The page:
Both of these squads seem to have had some extra mojo working in their favor throughout the playoffs, which have helped propel them to a spot in the NHL’s final two. The Rangers have undoubtedly taken their place as the sentimental favorite in the playoffs, as their players have found a way to rally around Martin St. Louis after the tragic passing of his mother during their series against Pittsburgh. The way St. Louis, always a likable player, was able to take his game to another level and spur his team to a gutsy comeback against the Penguins and a subsequent dispatching of Montreal all while coping with the family tragedy has a storybook feel to it.

Throw in the story of Dominic Moore playing for his late wife and to a lesser extent Lundqvist trying to finally buck his playoff demons and there are plenty of reasons for someone on the fence to root for the Rangers.

But the Kings have also been weaving their own Hollywood-worthy plot in these playoffs. In a postseason that began with a historical feat as LA became the fourth team in NHL history to pull off the #ReverseSweep, the Kings have taken being clutch to a level hardly seen before in professional sports. 7-0 in elimination games, 3-0 in Game 7s, rallying from 3-0 and 3-2 series deficits, climbing out of three separate holes against Chicago, these Kings have redefined the phrase “it’s not over until it’s over”.

While they have not made it easy on themselves, Los Angeles has repeatedly found ways to persevere and get the job done when things looked their bleakest. Dustin Brown said it best when he quipped “We made history by making it very easy for us last time, and making history by making it very difficult this time.”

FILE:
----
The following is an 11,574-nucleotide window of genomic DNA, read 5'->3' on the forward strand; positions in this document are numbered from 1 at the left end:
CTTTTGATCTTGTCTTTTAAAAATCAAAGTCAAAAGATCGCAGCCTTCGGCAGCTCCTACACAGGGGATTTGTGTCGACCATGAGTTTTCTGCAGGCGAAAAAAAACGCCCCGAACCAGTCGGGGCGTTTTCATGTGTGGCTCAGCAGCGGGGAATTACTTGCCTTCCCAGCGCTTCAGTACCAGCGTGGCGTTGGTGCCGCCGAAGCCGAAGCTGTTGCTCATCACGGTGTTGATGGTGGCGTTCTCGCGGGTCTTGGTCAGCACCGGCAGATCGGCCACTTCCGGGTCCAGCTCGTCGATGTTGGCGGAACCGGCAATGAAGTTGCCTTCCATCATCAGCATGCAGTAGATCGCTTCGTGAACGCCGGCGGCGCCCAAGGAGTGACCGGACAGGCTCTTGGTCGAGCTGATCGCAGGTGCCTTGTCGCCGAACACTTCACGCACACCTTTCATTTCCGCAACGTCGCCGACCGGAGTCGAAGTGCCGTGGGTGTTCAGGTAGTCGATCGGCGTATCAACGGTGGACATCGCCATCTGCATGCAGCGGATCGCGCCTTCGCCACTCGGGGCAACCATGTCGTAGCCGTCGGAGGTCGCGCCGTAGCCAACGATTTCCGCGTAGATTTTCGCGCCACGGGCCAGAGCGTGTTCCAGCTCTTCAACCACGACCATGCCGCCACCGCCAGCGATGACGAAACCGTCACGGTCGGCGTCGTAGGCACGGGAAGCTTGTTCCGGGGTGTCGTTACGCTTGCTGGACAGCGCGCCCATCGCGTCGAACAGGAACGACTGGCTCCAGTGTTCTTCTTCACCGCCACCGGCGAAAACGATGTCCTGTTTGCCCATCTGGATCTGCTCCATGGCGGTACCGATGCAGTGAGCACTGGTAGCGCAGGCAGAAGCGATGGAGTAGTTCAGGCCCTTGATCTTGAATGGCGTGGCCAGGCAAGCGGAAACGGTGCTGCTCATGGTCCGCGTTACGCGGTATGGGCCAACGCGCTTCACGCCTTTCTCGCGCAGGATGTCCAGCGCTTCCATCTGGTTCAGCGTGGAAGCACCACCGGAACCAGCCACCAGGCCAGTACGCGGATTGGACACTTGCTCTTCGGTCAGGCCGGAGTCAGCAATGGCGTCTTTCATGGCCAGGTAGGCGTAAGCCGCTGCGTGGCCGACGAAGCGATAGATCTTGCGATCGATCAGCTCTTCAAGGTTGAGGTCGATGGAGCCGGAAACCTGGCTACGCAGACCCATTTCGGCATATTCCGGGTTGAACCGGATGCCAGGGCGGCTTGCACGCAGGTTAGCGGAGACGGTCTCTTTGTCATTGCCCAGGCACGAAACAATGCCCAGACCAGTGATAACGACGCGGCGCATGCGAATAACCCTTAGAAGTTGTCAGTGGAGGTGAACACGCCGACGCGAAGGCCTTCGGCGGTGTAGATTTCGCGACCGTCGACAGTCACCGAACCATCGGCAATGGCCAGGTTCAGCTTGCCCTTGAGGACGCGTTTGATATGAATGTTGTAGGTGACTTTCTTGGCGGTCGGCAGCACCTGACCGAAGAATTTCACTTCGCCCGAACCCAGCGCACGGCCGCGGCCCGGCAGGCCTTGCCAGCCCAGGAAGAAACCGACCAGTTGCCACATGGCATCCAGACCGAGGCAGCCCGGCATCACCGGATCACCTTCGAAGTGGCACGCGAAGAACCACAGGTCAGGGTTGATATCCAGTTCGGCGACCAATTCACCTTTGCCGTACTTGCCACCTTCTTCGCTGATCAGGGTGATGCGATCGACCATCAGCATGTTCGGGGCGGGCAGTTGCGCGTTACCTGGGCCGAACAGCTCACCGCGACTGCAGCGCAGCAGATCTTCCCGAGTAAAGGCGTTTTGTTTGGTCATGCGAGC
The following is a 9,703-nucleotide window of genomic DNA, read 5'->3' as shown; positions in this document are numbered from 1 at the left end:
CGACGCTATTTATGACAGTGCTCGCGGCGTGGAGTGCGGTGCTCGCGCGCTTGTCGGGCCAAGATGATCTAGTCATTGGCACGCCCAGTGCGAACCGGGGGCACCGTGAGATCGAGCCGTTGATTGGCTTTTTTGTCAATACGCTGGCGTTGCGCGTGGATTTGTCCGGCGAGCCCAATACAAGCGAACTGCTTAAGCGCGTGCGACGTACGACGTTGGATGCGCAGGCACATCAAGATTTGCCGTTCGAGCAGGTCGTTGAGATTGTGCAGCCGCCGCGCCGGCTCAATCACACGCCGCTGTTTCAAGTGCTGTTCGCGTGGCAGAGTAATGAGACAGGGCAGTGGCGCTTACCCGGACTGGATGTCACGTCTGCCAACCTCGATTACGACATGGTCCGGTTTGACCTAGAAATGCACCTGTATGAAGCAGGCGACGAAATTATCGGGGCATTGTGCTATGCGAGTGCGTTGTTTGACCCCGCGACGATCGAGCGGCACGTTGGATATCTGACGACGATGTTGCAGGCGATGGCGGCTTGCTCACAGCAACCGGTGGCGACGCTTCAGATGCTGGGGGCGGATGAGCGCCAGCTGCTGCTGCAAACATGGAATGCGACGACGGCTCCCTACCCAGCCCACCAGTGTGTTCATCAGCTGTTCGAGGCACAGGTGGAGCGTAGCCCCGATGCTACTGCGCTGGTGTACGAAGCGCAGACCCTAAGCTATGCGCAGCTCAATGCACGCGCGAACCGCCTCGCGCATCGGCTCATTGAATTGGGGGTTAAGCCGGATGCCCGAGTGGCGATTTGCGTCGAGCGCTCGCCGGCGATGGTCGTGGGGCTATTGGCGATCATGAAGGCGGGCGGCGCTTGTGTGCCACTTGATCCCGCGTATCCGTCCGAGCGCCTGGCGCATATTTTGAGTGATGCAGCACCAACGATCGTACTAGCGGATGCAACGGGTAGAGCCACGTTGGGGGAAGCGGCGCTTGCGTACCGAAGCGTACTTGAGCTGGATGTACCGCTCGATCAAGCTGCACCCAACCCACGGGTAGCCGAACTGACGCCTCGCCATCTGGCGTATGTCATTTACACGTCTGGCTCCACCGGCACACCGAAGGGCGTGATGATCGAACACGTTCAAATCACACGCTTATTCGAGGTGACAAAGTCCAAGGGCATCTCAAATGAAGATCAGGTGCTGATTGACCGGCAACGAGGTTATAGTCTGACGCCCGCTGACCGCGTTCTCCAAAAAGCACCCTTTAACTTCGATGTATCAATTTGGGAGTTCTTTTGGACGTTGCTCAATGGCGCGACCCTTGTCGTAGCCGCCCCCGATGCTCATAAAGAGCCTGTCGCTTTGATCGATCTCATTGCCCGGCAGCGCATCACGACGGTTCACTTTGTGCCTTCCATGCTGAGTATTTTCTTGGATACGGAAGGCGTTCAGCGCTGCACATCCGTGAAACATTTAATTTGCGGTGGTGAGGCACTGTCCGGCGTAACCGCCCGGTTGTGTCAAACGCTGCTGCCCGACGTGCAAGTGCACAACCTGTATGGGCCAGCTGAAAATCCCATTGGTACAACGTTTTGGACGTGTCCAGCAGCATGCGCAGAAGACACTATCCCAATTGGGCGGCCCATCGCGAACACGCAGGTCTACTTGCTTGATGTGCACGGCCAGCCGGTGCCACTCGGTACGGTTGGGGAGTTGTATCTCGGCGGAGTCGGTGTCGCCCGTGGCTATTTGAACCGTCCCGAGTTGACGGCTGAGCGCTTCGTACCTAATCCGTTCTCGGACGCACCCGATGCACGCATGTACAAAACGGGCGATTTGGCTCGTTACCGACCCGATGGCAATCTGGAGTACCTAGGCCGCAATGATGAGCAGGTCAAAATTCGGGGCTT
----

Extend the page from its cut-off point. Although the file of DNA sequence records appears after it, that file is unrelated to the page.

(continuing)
East Coast vs. West Coast. Quick vs. Lundqvist. Pearson and Toffoli vs. Kreider and Hagelin. Anyway you slice it the 2014 Stanley Cup Final is sure to be one to remember. Since I know better than to guess how it will end up, I will leave it to the two teams to figure it out.

Game 1 tonight. Go Kings Go.


Reflections of a Happy Fan

Photo Cred.- Getty Images

Photo Cred.- Getty Images


Sports are a fascinating, exhilarating, exhausting and often maddening enterprise. If you allow them to, sports can take you on a dizzying thrill ride, with peaks at the highest reaches of ecstasy and valleys that can plunge you into heart-wrenching depression, while reaching every level of anticipation, frustration and anxiety in between.

And all of this can be experienced while being planted squarely on your living room couch.

Sure, there is a lot that can be learned and experienced from personally playing hockey, football, baseball, water polo or what-have-you; but the incentive and commitment that goes with being a participant is much different than that of being a fan. My own 19-year hockey career was at its core driven by a deeply instilled passion for the game, but it was often directed by a host of different personal variables.